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Public Meaning Trumpism

NEW YORK, NY – AUGUST 15: President Donald Trump fielded questions from reporters about his comments on events in Charlottesville, Virginia. (Drew Angerer/Getty Images)

If President Trump’s indefensible and equivocating response to Charlottesville demonstrates anything, it is something of which conservatives—and originalists in particular—should have needed no reminder: Words, the vessels of truth for those burdened with this mortal coil and of political life for those living in a constitutional republic, matter.

The President’s supporters continue to imply that his words do not. This originated with the idea that the President should be taken seriously but not literally, peaked with his advisor Kellyanne Conway’s plea to look at what was latent in his heart rather than what emanated from his mouth, and is now petering out into a variety of excuses for his moral relativism with respect to neo-Nazism in Charlottesville, as though a nation with America’s commitments and history could possibly regard racial supremacists and those protesting them—even had their conduct been identical—as equivalent.

This makes Trumpists odd candidates for conservatism. Conservatism assumes objective truth, which finds its expression in the human experience through logos. It also makes them odd originalists in any contemporary sense.

Originalism has long disavowed what Trumpism now seeks in the case of the President’s words: an attempt to ascertain the private meaning of public utterances. Rather, public meaning originalism holds that the meaning of official acts is bound by the public understanding of them at the time of their enactment.

We could not accept a constitutionalism according to which the Constitution’s plain words are trumped, as it were, by the private commitments of its framers. Yet such excuses are constantly heard for words Trump utters in his official capacity: The President speaks in the argot of a New Yorker of disproportionate syntax, so his dialect must be deflated before its value is assessed. The President speaks impulsively but eventually decides rightly. The aggressive nature of his speech itself produces results aside from its content.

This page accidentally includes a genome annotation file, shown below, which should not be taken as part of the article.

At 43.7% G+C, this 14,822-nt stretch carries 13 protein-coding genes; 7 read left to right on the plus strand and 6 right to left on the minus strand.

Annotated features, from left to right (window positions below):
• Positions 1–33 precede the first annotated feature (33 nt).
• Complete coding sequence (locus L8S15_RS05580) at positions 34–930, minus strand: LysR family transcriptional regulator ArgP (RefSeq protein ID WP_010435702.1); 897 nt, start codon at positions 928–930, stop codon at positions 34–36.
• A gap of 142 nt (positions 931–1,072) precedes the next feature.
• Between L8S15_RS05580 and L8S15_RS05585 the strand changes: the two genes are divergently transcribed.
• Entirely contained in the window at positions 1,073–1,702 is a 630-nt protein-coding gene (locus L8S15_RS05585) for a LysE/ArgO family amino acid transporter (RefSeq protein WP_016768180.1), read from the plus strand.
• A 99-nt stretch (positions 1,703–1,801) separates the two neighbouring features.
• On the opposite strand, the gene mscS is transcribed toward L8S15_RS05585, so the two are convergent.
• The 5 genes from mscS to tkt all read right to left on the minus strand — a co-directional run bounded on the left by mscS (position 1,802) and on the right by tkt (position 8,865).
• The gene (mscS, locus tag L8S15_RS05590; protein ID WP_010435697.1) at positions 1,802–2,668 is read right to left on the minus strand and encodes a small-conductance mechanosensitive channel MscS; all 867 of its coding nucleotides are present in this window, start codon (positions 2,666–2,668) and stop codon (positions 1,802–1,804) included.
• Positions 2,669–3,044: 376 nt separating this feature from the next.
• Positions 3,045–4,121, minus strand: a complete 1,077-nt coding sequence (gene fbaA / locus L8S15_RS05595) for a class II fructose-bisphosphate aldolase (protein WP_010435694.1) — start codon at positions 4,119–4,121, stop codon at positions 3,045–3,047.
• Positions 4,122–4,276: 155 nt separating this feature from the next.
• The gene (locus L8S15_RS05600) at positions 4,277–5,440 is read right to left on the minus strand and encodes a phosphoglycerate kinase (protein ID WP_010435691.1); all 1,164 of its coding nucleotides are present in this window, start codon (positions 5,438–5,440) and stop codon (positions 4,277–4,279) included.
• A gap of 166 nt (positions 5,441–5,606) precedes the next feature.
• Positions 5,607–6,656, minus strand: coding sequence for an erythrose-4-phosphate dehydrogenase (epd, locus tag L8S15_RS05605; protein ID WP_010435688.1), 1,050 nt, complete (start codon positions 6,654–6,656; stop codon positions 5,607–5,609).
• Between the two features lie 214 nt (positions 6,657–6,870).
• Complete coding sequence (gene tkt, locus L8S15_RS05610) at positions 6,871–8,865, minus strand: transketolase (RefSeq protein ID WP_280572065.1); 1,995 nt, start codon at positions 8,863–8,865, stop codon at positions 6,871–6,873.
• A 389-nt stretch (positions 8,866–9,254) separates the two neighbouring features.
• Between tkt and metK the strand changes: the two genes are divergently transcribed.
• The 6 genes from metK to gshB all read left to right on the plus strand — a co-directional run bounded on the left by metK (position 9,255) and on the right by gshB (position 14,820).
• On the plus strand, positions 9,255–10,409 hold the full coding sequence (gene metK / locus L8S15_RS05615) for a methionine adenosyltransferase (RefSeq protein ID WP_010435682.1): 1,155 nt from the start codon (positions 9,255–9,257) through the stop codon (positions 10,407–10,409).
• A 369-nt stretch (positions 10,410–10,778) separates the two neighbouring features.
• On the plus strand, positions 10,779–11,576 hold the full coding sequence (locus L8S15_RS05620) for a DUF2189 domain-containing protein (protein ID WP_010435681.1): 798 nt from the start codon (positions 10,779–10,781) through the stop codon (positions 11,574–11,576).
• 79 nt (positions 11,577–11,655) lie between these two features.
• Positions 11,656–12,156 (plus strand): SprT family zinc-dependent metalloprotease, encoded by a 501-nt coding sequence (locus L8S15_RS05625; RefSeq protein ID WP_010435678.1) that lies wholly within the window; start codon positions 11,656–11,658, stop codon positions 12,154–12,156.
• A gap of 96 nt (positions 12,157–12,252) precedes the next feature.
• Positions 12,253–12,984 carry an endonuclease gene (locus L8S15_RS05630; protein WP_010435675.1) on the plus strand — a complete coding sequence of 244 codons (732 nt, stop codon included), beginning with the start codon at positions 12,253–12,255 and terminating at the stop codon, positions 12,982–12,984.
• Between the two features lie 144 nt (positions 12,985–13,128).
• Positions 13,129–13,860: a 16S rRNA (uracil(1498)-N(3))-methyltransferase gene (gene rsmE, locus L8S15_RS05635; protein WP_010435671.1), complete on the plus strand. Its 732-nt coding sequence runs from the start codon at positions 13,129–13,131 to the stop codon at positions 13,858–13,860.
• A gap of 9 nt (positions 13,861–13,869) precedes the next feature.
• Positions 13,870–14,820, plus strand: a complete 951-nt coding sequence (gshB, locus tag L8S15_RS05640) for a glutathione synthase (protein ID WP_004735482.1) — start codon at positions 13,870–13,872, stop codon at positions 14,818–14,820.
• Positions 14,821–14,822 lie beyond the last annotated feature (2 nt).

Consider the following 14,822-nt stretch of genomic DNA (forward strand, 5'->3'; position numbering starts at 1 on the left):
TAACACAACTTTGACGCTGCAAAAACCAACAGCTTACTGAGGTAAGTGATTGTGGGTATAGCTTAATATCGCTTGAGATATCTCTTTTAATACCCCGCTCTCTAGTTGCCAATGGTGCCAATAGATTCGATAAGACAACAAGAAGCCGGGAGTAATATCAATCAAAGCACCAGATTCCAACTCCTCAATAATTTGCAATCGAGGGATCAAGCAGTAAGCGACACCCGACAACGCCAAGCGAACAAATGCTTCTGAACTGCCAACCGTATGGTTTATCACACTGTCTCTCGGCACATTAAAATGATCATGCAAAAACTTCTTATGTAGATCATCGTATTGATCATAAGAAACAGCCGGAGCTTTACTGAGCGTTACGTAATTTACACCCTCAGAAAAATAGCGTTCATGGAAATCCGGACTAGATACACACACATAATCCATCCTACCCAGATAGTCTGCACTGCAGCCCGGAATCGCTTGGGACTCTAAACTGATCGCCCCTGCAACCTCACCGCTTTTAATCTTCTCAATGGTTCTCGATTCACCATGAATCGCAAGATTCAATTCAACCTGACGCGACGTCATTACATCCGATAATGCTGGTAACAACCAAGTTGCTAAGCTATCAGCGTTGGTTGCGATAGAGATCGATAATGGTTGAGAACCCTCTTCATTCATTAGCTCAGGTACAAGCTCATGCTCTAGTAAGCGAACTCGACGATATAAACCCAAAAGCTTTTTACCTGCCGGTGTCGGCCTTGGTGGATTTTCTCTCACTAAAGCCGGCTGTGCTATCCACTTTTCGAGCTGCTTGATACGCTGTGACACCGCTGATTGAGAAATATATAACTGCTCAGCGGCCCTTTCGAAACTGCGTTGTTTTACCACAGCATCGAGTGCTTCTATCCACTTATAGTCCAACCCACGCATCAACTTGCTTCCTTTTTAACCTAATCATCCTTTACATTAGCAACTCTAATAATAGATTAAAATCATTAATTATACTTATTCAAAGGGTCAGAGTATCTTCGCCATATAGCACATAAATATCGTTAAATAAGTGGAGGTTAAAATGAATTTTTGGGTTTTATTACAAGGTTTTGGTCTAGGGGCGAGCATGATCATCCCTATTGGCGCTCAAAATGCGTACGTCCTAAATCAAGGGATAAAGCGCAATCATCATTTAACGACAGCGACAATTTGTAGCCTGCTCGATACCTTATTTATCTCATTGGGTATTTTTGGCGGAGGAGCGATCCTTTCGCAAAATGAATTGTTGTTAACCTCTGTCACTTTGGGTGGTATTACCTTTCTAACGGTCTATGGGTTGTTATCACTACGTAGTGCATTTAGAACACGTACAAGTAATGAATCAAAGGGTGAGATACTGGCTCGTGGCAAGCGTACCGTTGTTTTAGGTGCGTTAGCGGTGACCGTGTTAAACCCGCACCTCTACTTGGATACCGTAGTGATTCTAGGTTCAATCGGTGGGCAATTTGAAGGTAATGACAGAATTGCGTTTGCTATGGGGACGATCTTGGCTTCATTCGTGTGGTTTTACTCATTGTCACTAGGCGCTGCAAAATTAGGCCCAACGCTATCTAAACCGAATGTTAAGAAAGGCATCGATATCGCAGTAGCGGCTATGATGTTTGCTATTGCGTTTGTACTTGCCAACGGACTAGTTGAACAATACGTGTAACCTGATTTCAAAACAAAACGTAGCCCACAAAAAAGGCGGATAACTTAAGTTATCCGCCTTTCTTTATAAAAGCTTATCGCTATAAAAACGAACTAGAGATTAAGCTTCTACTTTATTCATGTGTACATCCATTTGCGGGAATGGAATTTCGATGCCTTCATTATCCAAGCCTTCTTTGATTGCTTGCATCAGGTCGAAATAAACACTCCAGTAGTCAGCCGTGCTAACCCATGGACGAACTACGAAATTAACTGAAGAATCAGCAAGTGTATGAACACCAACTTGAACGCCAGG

The problem with all this is that actions and agreements in a stable and lawful constitutional republic are conveyed through words rather than through brute force or will. Public-meaning originalists understand there is no end to the permutations according to which one can read meanings of shifting convenience into the tea leaves of private intention. Words either have meaning or do not.

They are, to be sure, inherently obscure. Federalist 37 recognizes the imperfection of language—a “cloudy medium,” the essay declares. But surely that is a reason for more, not less, commitment to clarity in its use. Indeed, one of the most potent weapons in the American arsenal is the clarity of the President’s language. When the President articulates a threat—if this, then that—both the “this” and the “that” are supposed to be taken both literally and seriously. When he makes a promise, the same holds. When the President plays fast and loose with the American commitment to NATO’s Article V collective-defense provision, for example, allies have nothing on which to bank but his words. His private intentions provide no assurance.

This is especially true because to the extent his public words are offered to mollify a political base, they serve a republican function. Authority attaches to these words precisely because people believe he means them. A President’s ability to keep an Article V commitment to a NATO ally will be constrained because his words denigrating that commitment are not mere words. The audience for which he intends them, an audience that is ultimately authoritative in a republic, believes them.

This need to take the President both seriously and literally is amplified by the fact that the very impulsivity that is used to devalue his language probably does more to reveal his authentic sincerity instead. That is, in fact, supposed to be the heart of the Trumpian appeal: He says what he thinks. If the safety net for this appeal is that he does not mean what he says—in other words, it is safe for him to say what he thinks because he never actually thinks it—voters are entitled to ask what exactly separates him from the political correctness and slick salesmanship he so assails.